I had to stop at Scappoose to use the bathroom, which I should have done in St. Helens, but Ruben’s calculations were that we were going to get in right at 9 if we didn’t start to leave right away. Matt bought me a diet coke while there, and then we were off, with Matt in the lead. We passed Jude & co on the road – they had started out after us from St. Helens but didn’t stop at Scappoose. We caught up to Matt again (inside of Portland city limits, which is 10 miles from the finish) and he did a great job leading at the end, pulling at 21-22 mph. I don’t know if it was the salt or the sheer will just to be off the bike, but I was keeping up.

We finally peeled off route 30 and cheered! I did pretty well at attacking the bottom of the “last hill” at Montgomery park, but totally petered out at the top. Some guy pushed me for about 10 feet and I told him I loved him. He said I shouldn’t tell his wife.

Coming in at the end – near downtown – is much easier on the 1 day ride than the 2 day ride. There is a LOT less traffic and a lot fewer people. We saw folks from Portland dressed up for their Saturday “night ride.” I commented that there were no photographers on the bridge like there usually is for the 2 day ride. Ruben and wound up at the tail end of one group and slowed down enough so that we were the only people in the chute when we were. I turned on the blinky Tiara light and did the princess wave as I came in.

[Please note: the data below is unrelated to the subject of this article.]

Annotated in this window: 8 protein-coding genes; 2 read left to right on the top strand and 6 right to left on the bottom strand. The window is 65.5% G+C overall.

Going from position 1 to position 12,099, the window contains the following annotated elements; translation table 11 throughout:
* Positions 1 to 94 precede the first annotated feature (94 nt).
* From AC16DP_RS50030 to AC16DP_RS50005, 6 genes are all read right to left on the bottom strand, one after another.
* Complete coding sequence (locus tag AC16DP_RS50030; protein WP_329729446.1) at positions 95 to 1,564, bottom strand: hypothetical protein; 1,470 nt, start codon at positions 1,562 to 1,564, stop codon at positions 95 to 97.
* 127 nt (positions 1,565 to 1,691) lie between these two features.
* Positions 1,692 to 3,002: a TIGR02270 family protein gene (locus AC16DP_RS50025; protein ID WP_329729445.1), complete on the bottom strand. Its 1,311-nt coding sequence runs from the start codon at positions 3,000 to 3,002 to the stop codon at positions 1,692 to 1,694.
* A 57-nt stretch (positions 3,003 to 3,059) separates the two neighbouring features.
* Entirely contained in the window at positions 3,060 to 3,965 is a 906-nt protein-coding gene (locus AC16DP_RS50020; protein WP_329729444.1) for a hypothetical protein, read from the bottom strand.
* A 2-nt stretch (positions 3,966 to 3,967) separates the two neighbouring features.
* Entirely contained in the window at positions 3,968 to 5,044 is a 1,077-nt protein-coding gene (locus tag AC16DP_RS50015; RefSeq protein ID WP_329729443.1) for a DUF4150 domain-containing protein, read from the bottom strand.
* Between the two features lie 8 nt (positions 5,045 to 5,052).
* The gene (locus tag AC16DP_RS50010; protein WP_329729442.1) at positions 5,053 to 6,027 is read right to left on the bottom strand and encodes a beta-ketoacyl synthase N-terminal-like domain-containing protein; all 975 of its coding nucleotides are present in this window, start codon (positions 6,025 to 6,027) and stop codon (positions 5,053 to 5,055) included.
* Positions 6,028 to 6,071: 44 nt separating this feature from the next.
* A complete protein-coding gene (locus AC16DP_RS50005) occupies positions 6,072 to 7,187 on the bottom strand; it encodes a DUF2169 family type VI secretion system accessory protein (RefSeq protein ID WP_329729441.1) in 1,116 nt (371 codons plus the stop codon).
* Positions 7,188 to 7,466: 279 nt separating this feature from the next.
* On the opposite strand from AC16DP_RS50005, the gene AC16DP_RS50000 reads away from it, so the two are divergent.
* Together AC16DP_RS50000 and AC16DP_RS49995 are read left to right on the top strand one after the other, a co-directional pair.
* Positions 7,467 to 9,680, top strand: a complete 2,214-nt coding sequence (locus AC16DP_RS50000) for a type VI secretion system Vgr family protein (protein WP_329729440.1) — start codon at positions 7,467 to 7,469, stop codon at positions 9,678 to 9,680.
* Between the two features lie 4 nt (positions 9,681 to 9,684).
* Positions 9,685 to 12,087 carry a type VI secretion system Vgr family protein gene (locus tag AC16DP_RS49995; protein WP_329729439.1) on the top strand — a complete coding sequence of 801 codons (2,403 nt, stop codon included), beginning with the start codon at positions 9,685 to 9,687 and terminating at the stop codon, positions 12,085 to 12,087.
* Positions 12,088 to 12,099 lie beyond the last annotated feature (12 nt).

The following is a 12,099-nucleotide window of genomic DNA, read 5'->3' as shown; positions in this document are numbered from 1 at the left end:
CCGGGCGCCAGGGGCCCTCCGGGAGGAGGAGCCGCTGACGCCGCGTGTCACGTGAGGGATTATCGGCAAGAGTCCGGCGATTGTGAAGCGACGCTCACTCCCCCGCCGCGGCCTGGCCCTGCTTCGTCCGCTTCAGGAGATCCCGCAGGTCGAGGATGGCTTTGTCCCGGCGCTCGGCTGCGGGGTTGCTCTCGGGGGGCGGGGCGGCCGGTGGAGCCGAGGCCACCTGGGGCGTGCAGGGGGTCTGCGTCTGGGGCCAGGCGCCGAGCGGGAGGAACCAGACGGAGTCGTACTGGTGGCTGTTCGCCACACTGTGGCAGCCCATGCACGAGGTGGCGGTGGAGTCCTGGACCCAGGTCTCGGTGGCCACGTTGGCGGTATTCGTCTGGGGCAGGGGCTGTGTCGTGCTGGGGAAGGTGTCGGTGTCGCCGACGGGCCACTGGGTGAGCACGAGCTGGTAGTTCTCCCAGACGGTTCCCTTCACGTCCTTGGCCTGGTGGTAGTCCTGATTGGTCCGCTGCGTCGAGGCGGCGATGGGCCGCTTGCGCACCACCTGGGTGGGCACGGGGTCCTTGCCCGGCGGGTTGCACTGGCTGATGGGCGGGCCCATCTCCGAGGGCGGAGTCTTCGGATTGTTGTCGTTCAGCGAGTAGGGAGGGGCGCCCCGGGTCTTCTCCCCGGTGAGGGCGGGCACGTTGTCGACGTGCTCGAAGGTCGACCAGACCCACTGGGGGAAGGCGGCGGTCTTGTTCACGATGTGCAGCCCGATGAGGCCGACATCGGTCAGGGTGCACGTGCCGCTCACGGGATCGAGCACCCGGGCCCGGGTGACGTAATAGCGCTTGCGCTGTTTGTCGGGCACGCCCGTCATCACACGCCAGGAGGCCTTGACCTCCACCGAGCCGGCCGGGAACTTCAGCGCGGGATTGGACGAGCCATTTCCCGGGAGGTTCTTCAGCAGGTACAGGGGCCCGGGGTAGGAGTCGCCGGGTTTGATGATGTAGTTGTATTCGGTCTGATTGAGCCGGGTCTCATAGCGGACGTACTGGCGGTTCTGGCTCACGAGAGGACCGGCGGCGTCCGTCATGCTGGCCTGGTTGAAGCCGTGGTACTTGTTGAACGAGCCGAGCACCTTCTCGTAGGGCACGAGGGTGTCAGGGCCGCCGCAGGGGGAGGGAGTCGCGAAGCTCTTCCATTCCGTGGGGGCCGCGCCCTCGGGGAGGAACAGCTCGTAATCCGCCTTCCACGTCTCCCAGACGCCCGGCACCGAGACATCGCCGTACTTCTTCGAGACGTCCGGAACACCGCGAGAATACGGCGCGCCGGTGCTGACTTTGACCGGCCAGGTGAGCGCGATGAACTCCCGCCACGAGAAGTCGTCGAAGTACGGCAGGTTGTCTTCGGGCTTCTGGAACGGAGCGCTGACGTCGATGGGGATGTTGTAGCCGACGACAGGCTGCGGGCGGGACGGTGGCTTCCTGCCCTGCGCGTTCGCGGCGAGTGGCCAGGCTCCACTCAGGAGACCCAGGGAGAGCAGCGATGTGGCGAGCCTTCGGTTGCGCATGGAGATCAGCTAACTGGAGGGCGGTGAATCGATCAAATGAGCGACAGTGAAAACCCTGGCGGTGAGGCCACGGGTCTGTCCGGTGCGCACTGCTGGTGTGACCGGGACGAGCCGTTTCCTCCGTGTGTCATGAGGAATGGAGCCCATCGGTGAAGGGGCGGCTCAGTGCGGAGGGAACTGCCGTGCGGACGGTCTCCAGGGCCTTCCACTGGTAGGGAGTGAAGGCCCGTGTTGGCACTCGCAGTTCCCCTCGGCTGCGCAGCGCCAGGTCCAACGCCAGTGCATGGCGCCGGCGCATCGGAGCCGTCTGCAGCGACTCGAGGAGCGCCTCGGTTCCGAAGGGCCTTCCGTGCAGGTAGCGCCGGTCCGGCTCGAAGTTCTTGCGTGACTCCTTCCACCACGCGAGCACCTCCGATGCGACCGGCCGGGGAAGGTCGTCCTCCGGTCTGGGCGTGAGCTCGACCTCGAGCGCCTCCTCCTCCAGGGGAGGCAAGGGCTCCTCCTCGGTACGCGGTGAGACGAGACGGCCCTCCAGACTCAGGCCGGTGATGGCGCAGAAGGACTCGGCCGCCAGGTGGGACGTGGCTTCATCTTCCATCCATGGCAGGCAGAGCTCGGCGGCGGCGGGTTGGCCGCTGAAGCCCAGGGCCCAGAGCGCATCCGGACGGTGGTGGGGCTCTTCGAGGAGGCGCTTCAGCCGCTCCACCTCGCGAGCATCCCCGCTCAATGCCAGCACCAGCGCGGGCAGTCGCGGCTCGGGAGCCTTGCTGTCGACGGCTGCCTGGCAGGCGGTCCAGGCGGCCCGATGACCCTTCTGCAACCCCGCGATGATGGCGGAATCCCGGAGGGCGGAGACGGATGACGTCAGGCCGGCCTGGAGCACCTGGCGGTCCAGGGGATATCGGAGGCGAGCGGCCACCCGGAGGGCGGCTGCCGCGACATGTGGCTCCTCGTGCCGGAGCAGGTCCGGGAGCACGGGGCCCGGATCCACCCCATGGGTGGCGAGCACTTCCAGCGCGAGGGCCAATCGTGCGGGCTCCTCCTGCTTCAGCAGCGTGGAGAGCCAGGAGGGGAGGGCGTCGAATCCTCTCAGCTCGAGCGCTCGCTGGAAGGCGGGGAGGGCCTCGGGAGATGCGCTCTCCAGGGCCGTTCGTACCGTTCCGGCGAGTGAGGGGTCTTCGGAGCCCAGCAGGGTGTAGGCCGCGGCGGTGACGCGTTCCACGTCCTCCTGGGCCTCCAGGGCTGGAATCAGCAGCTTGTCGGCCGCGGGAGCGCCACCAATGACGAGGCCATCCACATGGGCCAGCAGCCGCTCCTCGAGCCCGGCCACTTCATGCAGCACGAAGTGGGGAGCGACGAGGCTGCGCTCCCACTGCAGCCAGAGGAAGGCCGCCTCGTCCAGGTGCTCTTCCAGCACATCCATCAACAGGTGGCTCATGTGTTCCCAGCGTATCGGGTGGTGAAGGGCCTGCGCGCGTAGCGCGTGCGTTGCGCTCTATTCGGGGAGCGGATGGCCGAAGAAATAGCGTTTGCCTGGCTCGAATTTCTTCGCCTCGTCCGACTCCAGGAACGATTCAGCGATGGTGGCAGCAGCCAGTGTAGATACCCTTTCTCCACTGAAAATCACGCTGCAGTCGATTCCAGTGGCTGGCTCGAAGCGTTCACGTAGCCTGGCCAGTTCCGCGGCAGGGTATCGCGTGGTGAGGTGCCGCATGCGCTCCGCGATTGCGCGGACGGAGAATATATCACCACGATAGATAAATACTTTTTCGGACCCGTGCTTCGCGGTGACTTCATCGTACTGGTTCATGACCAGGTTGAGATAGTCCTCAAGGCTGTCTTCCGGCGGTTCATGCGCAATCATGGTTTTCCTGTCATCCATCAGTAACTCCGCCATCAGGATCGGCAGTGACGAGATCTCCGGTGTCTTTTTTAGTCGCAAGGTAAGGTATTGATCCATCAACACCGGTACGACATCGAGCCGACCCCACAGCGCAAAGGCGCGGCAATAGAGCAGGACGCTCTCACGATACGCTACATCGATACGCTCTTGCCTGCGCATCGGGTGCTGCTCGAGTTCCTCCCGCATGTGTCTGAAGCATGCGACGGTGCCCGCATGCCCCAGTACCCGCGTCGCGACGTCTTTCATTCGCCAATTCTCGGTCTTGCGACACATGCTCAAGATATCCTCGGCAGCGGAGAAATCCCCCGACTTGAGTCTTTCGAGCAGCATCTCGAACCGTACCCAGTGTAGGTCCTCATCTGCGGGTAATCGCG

Somehow Ruben, Matt and I managed to catch up with Liz, Brad and Mitch at Andina for a fabulous dinner AND stayed awake until almost midnight. I was asleep as soon as my head hit the pillow and the next thing I knew it was 9:30 am.

Day 2: We woke up at 9:30 and had breakfast with some friends before heading to the finish line. We found Mitchel and saw some riders coming in looking splotchy from rain drops. I overheard stories of lightning and hail and wondered if Linda, Rich, Joanna, Erik or Mark got hit with it. At one point I saw some my old Danskin in Training teammates (Brandi and Jennifer) arrive looking strong and fit. I never did see the other teammate – Sharon. Ruben and I waited with Mitchel to cheer Linda and Nadine (from Team in Training) come in. Ruben and I also waited for Joanna and Erik – who were told by Rich and Marc to go ahead without them as it had started to rain pretty hard and they were still 1-1.5 hours away. Rich and Marc came in around 5:15pm and Stephen and Kristina and their crew came in apparently around the same time. Most importantly – everyone was safe (albeit a little wet)!

Erik  Mitchel and Lauren   Joanna, Lauren and MK

I want to thank everyone for all the support, not just for doing the ride uninjured, but being my back up in case I needed an “out” from being hurt. An especial thanks to Ruben who really stuck with me even though I was so much slower than he normally goes. It meant a lot.